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Miso Ramen discovered in Toronto at last!!!!

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Miso Ramen discovered in Toronto at last!!!!

Yermum | Feb 13, 2004 09:37 PM

Early on in the life of the Toronto board, I submitted a plea to you all for a restaurant serving authentic Miso Ramen anywhere between Hamilton and Kingston and came up pretty much empty.

Someone suggested Yokazuna on Hwy 7 - but that is too far for me. Maybe one day.

After a long trip out to the very end of the beaches to Otabe (a recommendation from the board)I was very dissapointed to find it closed. I think it was a Sunday.

Last weekend, I happened to pick up Town Pages Toronto, a telephone directory for Japanese Canadians and what should I find while flipping through? An image of bowl of steaming noodles!

KENZO - Japanese Noodle House.
6180 Yonge St. North York (South of Steeles)

I asked a Japanese friend of mine and she confirmed that there had been rumblings that a new restaurant had opened and that it was run by a chinese couple with a chef who had trained in Japan.

Good enough for me.

I made a plan to go up after work on Friday and I'm back to let you know - this is the real deal. You know that if it's a place you are thinking twice about sharing so that you can keep it to your self it's fit for Chowhounds.

I called ahead to make sure they would be open (they're open from 11am-10:30pm) and to get directions. The restaurant is located on the West Side of Yonge Street at Moore Park across from a Mazda Dealiership. The sign is easy to identify - chopsticks drawing noodles up out of a bowl. It is easy to get to from downtown on the TTC - if a bit of adventure for some. Take the subway to Finch station and get on the Steeles East Local bus (53) or the 90 (ask the driver before you get on - I don't want to lead you astray) and ask the driver to call out Moore Park. Cross the street and it's a couple of doors south.

Upon entering, the fact that a gaijin was walking in seemed to cause a bit of a stir. Perhaps it was just that they were expecting me after my phone call.

There were a couple of Japanese families there having ramen and Yudofu - or some sort of nabe. Good sign, neh?

The dining room has 7 or 8 tables and a bar with stools and is pretty utilitarian. Specials are listed in Kanji on the walls. There are lunch time specials listed in English too.

The menu is english and lists a number of different sorts of Ramen (Shio, Shyu, Miso...).

I also noticed that they do have some Maki Rolls, but you're not here for the sushi baby! Good to know, though, that if you are accompanied by a vegetarian, you should be safe.

Also on the menu are Tonkatsu and Yakitori.

I ordered Miso Ramen and Gyoza.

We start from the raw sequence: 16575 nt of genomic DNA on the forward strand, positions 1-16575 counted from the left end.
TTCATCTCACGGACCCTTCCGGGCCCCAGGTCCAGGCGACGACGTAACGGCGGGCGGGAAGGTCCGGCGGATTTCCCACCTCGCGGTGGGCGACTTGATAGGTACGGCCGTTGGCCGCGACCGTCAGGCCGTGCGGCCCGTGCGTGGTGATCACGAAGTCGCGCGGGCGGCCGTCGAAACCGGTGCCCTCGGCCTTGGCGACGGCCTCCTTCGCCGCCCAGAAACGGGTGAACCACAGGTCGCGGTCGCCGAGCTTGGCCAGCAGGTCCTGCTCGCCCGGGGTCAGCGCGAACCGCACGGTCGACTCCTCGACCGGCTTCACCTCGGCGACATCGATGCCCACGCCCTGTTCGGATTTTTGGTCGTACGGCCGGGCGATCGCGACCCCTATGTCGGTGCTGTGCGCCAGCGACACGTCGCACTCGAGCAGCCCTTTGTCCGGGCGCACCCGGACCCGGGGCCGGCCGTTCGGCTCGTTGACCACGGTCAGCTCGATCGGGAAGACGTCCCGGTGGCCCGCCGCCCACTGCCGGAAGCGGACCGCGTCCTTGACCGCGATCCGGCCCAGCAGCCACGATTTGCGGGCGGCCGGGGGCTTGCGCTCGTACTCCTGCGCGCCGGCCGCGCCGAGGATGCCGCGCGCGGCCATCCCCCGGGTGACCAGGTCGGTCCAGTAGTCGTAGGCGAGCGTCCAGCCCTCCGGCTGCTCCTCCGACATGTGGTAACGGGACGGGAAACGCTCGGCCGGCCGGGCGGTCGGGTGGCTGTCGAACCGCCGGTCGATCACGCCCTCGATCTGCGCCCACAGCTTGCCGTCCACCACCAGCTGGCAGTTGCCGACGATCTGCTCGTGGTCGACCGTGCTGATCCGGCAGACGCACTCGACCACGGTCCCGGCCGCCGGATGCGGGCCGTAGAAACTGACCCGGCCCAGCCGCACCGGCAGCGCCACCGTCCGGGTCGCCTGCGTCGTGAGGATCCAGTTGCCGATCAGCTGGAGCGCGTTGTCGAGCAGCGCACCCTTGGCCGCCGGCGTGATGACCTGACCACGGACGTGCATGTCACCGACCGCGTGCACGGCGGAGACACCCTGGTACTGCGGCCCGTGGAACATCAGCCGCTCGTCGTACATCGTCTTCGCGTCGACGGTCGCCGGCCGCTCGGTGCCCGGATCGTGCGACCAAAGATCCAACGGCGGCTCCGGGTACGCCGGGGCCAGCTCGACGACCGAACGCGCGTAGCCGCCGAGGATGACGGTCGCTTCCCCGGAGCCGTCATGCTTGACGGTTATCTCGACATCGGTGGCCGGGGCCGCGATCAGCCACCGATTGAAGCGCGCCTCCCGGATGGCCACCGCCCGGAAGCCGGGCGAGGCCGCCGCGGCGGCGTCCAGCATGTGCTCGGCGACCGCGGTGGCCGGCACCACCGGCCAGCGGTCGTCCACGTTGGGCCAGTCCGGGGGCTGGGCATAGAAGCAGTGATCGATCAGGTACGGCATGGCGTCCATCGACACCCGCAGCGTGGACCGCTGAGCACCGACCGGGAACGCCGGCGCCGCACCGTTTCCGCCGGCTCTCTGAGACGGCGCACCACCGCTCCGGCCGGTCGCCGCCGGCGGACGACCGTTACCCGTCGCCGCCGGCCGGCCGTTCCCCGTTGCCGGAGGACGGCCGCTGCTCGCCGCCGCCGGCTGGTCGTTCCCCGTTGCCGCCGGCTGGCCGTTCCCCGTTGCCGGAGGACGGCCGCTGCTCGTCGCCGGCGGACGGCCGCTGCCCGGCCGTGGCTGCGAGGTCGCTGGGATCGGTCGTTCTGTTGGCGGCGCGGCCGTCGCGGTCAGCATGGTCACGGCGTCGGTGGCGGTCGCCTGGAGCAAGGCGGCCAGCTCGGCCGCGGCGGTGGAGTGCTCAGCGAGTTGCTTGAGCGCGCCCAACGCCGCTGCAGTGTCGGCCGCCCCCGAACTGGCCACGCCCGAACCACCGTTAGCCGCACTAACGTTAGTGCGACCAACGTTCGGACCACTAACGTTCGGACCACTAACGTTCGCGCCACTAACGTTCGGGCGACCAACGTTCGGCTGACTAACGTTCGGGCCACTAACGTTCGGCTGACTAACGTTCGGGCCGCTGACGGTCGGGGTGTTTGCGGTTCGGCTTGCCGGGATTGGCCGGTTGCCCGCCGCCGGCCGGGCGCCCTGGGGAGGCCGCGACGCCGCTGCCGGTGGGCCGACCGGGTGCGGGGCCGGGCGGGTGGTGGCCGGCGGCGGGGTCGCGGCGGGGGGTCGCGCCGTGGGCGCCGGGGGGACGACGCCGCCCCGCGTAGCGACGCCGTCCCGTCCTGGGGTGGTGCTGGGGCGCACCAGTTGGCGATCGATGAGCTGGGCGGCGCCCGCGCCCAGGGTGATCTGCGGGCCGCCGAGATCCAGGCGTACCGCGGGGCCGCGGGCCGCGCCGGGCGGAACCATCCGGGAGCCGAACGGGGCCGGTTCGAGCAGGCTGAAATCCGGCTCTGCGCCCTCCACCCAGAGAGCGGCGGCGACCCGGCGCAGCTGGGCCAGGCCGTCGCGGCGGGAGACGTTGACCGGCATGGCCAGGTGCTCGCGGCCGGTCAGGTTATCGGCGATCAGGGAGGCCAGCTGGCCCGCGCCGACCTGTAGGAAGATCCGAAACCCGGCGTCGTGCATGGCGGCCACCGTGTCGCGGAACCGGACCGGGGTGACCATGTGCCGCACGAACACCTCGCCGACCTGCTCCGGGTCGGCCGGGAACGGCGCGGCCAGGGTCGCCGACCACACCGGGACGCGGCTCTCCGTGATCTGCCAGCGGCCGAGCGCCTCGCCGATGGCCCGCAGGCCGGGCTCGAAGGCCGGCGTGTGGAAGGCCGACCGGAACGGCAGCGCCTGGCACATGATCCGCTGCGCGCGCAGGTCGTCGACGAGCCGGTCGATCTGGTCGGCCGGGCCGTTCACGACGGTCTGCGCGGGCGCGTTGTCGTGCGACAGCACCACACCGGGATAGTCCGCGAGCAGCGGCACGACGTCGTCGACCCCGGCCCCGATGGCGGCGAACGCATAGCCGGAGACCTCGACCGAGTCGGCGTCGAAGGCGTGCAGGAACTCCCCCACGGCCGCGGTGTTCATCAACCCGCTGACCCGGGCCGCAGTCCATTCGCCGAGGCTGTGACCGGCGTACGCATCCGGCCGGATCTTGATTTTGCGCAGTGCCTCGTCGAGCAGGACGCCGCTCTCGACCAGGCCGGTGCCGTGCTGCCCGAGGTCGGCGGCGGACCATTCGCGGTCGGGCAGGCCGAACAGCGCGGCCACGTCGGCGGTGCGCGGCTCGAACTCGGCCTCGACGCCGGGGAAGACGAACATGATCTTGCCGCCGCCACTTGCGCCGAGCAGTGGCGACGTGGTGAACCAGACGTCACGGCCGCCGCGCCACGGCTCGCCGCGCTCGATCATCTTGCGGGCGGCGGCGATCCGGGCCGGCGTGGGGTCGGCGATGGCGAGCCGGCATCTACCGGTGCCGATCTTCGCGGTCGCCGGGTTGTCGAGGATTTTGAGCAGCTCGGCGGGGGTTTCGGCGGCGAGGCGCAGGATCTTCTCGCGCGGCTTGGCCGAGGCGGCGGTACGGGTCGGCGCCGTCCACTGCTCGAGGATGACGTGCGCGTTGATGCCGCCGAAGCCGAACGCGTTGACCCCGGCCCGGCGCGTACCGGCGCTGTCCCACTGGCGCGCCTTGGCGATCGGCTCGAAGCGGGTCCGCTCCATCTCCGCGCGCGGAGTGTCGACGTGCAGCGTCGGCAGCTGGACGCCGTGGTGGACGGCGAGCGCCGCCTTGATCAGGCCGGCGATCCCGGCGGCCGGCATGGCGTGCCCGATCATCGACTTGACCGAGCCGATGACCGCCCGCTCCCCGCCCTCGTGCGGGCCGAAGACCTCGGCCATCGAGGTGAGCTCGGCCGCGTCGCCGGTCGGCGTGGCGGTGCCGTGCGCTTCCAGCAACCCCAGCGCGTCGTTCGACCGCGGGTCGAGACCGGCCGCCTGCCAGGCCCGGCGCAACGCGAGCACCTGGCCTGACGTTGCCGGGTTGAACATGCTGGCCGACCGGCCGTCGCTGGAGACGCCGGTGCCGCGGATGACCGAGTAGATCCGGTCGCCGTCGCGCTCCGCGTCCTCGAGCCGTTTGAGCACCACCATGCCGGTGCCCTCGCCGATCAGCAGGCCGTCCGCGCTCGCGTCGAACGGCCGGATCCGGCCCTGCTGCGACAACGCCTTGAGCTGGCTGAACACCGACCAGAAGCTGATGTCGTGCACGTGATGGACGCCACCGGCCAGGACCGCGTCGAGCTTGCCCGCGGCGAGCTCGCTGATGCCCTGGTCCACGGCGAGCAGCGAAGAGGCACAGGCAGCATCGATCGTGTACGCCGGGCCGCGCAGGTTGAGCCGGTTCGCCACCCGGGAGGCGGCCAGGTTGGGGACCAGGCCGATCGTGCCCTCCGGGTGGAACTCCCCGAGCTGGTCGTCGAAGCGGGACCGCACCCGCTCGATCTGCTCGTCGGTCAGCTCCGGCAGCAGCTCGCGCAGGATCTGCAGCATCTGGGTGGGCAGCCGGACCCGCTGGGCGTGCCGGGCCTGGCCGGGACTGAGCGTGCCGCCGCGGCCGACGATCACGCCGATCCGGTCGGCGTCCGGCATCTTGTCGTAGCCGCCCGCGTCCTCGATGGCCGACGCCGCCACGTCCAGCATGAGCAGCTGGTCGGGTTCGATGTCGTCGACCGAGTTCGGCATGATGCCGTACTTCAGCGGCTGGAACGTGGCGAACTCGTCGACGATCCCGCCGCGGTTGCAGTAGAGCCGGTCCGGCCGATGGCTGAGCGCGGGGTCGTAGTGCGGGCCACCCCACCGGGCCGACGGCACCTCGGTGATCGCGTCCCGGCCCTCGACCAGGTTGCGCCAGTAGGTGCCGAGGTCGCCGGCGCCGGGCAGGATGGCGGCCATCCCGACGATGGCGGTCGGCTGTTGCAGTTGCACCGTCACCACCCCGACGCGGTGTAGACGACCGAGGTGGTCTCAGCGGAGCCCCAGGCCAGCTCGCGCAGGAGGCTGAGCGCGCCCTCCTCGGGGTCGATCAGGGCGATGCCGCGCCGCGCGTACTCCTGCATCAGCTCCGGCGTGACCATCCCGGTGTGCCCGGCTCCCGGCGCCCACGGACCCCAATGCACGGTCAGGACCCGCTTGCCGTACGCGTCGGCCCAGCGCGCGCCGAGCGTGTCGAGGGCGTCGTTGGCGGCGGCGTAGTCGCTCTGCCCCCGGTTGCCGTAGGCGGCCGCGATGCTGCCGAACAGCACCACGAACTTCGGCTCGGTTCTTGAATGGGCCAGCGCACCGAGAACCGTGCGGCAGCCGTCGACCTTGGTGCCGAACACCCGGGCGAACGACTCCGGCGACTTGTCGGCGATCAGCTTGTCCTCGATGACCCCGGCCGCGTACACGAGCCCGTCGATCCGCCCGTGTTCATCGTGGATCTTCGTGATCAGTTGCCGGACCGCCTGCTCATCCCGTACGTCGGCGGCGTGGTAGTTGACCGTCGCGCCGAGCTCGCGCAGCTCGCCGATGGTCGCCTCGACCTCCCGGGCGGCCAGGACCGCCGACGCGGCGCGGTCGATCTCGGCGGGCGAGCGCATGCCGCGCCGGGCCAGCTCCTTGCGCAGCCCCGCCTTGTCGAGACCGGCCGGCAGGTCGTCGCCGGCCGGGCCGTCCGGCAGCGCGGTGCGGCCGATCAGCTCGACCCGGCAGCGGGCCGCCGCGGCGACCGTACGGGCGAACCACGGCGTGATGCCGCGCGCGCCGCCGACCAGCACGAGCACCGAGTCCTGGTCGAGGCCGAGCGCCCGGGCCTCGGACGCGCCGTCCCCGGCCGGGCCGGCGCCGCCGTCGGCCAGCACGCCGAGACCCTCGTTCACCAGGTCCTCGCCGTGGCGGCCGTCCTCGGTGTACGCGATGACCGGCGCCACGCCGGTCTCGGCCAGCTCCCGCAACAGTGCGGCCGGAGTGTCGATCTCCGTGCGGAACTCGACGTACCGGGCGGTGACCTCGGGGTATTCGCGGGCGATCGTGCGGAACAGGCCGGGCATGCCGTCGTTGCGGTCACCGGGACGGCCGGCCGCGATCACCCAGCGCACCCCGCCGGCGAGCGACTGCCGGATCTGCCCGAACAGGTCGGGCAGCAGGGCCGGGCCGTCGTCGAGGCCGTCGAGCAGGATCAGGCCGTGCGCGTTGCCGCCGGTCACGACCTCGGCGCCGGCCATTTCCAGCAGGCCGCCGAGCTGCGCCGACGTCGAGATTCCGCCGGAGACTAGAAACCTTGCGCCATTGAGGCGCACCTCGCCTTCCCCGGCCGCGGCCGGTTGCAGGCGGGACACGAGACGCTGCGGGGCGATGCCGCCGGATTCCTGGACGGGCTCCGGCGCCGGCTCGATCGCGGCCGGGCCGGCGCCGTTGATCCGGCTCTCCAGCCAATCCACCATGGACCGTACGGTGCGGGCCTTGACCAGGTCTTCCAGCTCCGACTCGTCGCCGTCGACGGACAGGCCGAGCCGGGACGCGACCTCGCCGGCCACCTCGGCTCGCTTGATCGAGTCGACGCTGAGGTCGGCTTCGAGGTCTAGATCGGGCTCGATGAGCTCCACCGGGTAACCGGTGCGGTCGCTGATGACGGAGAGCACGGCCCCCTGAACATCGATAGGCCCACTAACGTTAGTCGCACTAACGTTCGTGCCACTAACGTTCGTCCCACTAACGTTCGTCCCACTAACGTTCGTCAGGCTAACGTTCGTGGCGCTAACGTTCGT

Three of the servers came up to me to ask me if I've even had Ramen before and how I found out about their restaurant. They have been open for 7 months and I gather word hasn't spread outside of the Japanese and Chinese communities.

I waited a little bit while the Gyoza cooked and it was brought to the table followed shortly after by the Noodles.

GYOZA - The Gyoza is home made and really hit the spot. The sauce that come with it is prepared for you in the kitchen and is garnished with green onion. I did miss being able to make my own balance between shoyu, vinegar and chili oil (I prefer a spicier and more vinegary combination) but other than that very little thing they were delicious. $5.95 for six pieces (I think - I ate them too fast to count)

MISO RAMEN - At last! While the broth is not as complex as the best that I have had in Japan (why I would expect that in Toronto, I don't know) and the noodles are slightly predictable, this is the real deal people! The bowl came topped with 2 pieces of chashu pork (delicious), bean sprouts (just the right amount) and Bamboo shoots (fresh and not canned thankfully). What can I say, I drained the bowl. $6.95

YAKITORI - I was fortunate enough to get to try the yakitori and it was delicious. Like home cooking. Chicken, onion, scallion and carrots in a delicious home made teriyaki sauce sprinkled with sesame seeds. Highly reccomended. 2 pieces - didn't catch the price.

Next time, I'll be trying the Tonkatsu and a couple of other kinds of Ramen. I'll take my camera too.

So if you have ever lived in Japan and have been missing a good bowl of Ramen ever since, plan a pilgrimmage up to North York.

If you ever had the instant Ramen and are curious to learn what it should taste like, first read the ABC of Ramen at http://www.worldramen.net/ before heading up to Kenzo.

I have included the link below, but it appears their site is down.

Gochisosamadeshita!

Link: http://www.kenzoramen.ca/

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